On November 25, 1953, the appellee Pace filed a petition to file a bond for the purpose of releasing the federal tax lien referred to in the complaint, alleging that he had tendered to the Director a bond pursuant to Section 3673 of the Internal Revenue Code, 26 U.S.C.A. § 3673, which the Director refused to accept; that the Director requested the appellee Pace to file a bond on Treasury Form 1131, which the appellee Pace refused to do because the effect of filing a bond upon the form requested would be to admit liability for the contested assessment and would work as a waiver of any rights which the appellee Pace might have under his original complaint. This petition prayed that the court enter an order requiring the Director to accept the bond as tendered by the appellee, a copy of which was attached to this petition.
On December 8, 1953, after hearing upon this petition, the District Court entered an order that the bond tendered by the appellee Pace be approved and that the notice of lien filed in the office of the Clerk of the Circuit Court of Dade County, Florida, be cancelled and be of no further force and effect.
No defensive pleadings were filed by defendant, and no intervention was sought by the United States at the time of the order complained of, but on December 23rd a stipulation was entered giving the defendant sixty days additional time to plead.
This appeal was taken by the Director of Internal Revenue on January 7, 1954.
While no motion to dismiss the appeal has been filed, appellees' brief is directed solely to the question whether the order complained of is appealable under the appropriate federal statutes giving to this court the limited jurisdiction which it enjoys. We, of course, must always consider the question of our jurisdiction even though it is not raised by special motion to dismiss.2
The substance of appellees' contention is that, no matter how erroneous may have been the order of the trial court striking the lien from the records of Dade County and requiring the Director to accept what really amounted only to a supersedeas bond rather than a payment bond as is alone authorized by the Statute, the order was not a final judgment and thus it is not appealable. We are not aided overmuch by the briefs of the parties in connection with this particular question, but we do find two Supreme Court decisions that we think require us to reject this contention.3 These cases construe the term 'final decision' as meaning something different than 'final judgments which terminate an action'. They construe it in a manner that includes decisions that fall in 'that small class which finally determine claims of right separable from, and collateral to, rights asserted in the action, too important to be denied review and too independent of the cause itself to require that appellate consideration be deferred until the whole case is adjudicated.' Cohen v. Beneficial Loan Indus. Corp., supra, 337 U.S. at page 546, 69 S.Ct. at page 1225.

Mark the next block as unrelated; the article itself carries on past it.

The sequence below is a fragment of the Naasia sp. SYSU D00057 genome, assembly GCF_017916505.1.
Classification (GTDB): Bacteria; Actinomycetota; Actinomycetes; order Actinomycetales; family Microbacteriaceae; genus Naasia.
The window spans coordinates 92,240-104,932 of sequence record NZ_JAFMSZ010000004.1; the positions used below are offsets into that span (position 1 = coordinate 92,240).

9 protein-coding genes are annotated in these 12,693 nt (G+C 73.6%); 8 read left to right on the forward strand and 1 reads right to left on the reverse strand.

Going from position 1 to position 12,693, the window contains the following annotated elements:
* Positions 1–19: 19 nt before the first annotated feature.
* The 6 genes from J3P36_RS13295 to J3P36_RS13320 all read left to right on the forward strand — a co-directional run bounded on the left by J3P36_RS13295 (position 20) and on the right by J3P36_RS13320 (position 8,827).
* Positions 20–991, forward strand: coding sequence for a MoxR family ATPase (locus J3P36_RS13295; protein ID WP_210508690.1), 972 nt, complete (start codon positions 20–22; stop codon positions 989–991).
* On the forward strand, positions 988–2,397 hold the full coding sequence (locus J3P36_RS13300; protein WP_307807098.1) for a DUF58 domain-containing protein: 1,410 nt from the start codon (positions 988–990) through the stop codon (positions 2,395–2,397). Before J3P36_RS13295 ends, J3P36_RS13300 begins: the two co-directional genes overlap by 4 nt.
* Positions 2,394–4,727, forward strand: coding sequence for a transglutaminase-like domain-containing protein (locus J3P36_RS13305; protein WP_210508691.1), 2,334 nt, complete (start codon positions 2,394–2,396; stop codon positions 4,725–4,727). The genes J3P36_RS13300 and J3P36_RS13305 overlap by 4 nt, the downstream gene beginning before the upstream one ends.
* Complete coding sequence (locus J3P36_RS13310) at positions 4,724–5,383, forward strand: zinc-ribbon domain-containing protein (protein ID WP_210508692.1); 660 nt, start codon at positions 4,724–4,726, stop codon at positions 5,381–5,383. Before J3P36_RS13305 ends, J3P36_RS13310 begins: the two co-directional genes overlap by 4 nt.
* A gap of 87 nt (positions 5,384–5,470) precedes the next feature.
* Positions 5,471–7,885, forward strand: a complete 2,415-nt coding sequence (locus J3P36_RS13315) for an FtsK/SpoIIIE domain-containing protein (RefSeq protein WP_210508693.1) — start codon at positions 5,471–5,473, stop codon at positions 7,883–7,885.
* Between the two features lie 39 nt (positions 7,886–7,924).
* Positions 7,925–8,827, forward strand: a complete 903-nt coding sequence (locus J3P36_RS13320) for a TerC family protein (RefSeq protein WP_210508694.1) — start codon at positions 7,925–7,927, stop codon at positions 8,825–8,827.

The foregoing language is adopted by the Supreme Court in the subsequent case of Swift & Co. Packers v. Compania Colombiana Del Caribe, supra. There the trial court had dismissed an attachment in aid of a libel against a ship alleged to belong to respondent, the main action being continued for trial on the issue of liability, and other important issues, including a claim of a fraudulent transfer of the libeled ship. The Supreme Court, holding that an appeal from the order dismissing the attachment would be an empty rite after the vessel had been released and the restoration of the attachment only theoretically possible, has given us clear direction as to how to treat the trial court's release of the lien of the United States here and the substitution of an inadequate bond. The evil complained of by the Government, and rightly, we think, assuming the order to have been erroneous, is that the Government is illegally delayed in the collection of its taxes until after the taxpayer litigates the question as to their correctness. The action of the trial court, by its order appealed from, definitely, finally and completely achieves that illegal result if, ex hypothesi, its decision was erroneous. The decision was as to a matter entirely disconnected with the principal contention of the taxpayers in the pending suit. There they contended that the alleged assessment was invalid and they sought the court's determination of that question and sought an injunction against the collection of the tax pending that determination. That matter still stands for trial in the court below.